I tell a lot of stories because my grandma liked to tell stories. She talked about her family and ancestors and my grandpa, her husband. She said she liked to go out to the barn and hear Grandpa sing hymns to the cows. She told me once that when she was in school she used to sneak off and smoke cigarettes with a friend on the corner of some old gravel roads.
She said the sweetest fellowship she ever experienced was the community of believers she and Grandpa went to church with in Preston, Mo., several years ago, and she was very excited to know that heaven would be like this but better than could be imagined.
She worked in a grocery store and visited with people. She worked in a jail and was a mean old broad. She played piano and taught me how to crochet and embroider and sew. She was valedictorian of her high school, and she had hundreds of bible verses memorized, on index cards that she kept in every room of her house.
I swear to you she was one of the most fascinating people you could ever hope to meet.
My grandma passed away a few months ago and life is different now. She was a dear friend to me, one of my best friends, and she has left. And dealing with the loss has been an odd thing. It’s a mixture of emotions — of sadness and joy and weirdness — and trying to understand while being okay with not understanding.
I say sad because I walk around and I see things of her, glimpses of my life with her. She gave me some earrings last year, and I wear a couple of pairs a lot. She made me skirts for my last birthday that I wear. I have blankets that she used and made. Books she gave me. Bible verses written on cards. Something that smells like her. Gospel music that she listened to. And it’s a little sad because, in a small way, it’s like losing my grandpa again because the person who knew him best is gone now.
There’s joy, too. Every time I came home from school, my grandma and I talked about what would happen when she died. We talked a lot about heaven. I’m curious about it. I think about it a lot. What our bodies will look like and if I get a lake house and if the food is the way I want it and how cool it will be to talk to Elijah and John and James and how full of peace it will be to rest in the arms of Christ. And then we always came back around to death, and she talked about what will happen and that she can’t wait to meet people she never knew and sing in perfect pitch and be with Jesus and see her family and Grandpa.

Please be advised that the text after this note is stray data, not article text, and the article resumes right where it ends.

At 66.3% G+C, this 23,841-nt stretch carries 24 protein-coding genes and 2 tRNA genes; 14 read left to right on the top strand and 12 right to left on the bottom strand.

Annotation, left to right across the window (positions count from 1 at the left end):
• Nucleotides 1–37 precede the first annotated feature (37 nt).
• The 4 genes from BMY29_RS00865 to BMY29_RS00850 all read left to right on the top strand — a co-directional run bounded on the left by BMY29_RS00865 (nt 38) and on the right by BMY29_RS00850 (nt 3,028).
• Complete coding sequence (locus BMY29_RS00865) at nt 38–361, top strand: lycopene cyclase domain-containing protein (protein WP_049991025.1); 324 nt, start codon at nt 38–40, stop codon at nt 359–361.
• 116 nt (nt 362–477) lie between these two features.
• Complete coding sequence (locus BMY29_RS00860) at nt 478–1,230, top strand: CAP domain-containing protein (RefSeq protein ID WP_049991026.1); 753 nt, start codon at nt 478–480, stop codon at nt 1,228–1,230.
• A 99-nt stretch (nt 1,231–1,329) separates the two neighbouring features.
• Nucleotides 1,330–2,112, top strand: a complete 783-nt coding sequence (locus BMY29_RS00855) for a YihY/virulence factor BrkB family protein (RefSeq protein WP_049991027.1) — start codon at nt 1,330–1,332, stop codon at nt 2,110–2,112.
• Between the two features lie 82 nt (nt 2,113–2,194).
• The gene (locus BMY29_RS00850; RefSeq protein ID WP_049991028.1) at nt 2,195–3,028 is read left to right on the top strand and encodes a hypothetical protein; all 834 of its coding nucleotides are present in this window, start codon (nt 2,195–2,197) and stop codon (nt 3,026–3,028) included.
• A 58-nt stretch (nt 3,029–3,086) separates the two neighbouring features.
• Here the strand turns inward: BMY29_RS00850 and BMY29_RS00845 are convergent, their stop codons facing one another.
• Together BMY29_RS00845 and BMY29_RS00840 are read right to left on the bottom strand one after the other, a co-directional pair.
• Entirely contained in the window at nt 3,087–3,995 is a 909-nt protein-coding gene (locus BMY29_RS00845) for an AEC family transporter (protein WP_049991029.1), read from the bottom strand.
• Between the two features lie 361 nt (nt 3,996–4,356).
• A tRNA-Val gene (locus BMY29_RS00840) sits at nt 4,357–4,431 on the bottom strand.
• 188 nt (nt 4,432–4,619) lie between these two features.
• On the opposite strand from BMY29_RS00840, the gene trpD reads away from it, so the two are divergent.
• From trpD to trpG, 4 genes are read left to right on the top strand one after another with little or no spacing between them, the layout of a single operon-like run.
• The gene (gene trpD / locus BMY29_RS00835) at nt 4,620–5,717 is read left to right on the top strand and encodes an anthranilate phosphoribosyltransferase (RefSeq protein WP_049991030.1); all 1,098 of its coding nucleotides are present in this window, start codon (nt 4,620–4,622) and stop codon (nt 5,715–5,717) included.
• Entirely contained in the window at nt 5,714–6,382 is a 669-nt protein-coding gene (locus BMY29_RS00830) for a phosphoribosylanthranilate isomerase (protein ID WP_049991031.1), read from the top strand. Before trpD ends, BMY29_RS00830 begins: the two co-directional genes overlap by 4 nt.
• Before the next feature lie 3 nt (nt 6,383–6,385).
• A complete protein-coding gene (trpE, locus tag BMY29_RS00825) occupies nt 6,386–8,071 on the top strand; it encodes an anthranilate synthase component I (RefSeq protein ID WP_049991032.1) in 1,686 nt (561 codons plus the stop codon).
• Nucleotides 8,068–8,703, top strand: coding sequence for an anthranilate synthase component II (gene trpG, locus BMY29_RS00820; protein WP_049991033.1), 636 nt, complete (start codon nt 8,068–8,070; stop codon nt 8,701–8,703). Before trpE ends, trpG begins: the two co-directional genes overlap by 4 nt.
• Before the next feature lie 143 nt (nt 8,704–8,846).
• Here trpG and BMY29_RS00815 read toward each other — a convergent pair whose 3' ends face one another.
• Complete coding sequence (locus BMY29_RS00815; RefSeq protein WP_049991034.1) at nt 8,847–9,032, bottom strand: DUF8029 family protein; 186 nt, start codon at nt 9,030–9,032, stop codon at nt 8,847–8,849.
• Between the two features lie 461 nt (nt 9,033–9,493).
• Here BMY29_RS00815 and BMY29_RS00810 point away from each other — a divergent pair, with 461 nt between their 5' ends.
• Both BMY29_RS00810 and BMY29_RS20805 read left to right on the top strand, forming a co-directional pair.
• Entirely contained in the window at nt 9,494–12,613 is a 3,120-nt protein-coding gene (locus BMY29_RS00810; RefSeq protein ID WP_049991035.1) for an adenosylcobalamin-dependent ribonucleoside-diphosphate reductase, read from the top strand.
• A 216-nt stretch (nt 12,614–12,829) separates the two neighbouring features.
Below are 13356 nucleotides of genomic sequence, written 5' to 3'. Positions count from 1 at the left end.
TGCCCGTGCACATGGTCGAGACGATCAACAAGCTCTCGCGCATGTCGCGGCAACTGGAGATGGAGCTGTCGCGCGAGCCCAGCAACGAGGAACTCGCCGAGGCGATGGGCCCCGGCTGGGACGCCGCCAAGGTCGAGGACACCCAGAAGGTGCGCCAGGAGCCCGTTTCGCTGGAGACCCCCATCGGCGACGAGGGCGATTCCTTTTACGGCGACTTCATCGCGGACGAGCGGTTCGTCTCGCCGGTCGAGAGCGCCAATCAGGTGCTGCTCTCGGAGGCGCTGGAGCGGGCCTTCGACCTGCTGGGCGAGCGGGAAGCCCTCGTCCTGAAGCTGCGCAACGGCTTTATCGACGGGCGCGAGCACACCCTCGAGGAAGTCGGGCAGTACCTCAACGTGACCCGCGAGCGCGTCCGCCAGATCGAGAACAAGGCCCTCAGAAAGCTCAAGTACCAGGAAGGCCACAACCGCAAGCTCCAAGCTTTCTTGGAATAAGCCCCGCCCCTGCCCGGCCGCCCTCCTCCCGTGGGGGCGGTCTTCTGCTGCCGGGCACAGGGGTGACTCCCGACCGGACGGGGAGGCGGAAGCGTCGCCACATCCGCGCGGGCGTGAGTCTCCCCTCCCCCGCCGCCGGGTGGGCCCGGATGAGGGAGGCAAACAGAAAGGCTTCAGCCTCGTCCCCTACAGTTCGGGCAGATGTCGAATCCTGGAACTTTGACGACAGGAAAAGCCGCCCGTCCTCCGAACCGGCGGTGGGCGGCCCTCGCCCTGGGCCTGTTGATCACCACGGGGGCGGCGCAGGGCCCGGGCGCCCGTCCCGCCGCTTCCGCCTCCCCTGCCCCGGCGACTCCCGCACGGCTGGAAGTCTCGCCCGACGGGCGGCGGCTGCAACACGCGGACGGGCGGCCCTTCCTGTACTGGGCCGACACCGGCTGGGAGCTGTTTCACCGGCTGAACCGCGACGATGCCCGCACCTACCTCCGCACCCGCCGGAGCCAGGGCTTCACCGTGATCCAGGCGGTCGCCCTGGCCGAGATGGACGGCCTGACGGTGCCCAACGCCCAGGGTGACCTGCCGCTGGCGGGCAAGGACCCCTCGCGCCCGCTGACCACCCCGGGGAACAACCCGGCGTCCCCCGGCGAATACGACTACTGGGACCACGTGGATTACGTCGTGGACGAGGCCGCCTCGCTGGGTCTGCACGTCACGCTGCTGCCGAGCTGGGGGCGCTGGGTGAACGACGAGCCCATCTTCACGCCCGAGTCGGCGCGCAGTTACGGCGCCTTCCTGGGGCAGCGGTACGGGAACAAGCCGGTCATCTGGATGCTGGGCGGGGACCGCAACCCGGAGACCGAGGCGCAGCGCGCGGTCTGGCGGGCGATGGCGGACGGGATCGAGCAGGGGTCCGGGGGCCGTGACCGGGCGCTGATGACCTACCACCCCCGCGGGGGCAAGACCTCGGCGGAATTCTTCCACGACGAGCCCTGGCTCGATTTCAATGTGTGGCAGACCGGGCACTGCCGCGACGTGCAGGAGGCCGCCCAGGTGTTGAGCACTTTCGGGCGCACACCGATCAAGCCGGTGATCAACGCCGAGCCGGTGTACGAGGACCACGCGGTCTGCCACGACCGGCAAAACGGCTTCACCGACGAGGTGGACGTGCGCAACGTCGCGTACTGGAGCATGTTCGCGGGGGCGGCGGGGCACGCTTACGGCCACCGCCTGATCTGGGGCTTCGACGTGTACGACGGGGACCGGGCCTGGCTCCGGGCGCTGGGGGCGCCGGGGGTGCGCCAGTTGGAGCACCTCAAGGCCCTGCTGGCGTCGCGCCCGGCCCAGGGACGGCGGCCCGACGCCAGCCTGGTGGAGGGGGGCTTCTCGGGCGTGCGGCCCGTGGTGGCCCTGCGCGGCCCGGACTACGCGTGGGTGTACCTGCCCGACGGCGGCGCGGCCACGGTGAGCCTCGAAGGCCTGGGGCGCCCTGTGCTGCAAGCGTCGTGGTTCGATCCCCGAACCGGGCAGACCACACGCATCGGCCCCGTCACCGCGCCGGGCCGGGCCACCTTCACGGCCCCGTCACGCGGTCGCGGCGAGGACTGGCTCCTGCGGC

It’s weird because I talk about my family a lot. They’re odd and hilarious. I talk about my grandma the most because she is one of the most godly people I’ve known, and one of the most real people. In her life she cussed and sometimes she had a beer in her fridge, but she also had bible verses taped all over her house and she read nearly every Max Lucado book published. When I come home from school, we always went to the Mennonites on Saturdays and to eat Rooster’s BBQ, if it was open. She would talk to the people she knew and smile and ask about their families. Then we would go to her house where we would talk about death and watch Westerns. Big Jake is her favorite.
It’s weird because I’ll have no new stories about her to tell.
In the weeks since her death, I’ve been thinking about the last verse she had been memorizing, Deuteronomy 10:21: “He is your praise, and he is your God, who has done for you these great and awesome things, which your own eyes have seen.”
God is so good to us, to give us these people and these experiences. And I find it so funny that as much as we feel loved on this earth by the people here, it isn’t until we are with him in Gloryland that we will know full joy, full peace, and full — completely full — love.
And it’s beautiful to know that God is faithful in this, that this earth will pass away, and we’ll get new bodies with no arthritis and scars and there will be no more tears.
Amanda Kingston is from southwest Missouri. She recently graduated from Mizzou with a B.A. in English and minor in art history and is seeking employment for the fall (see attached resumé).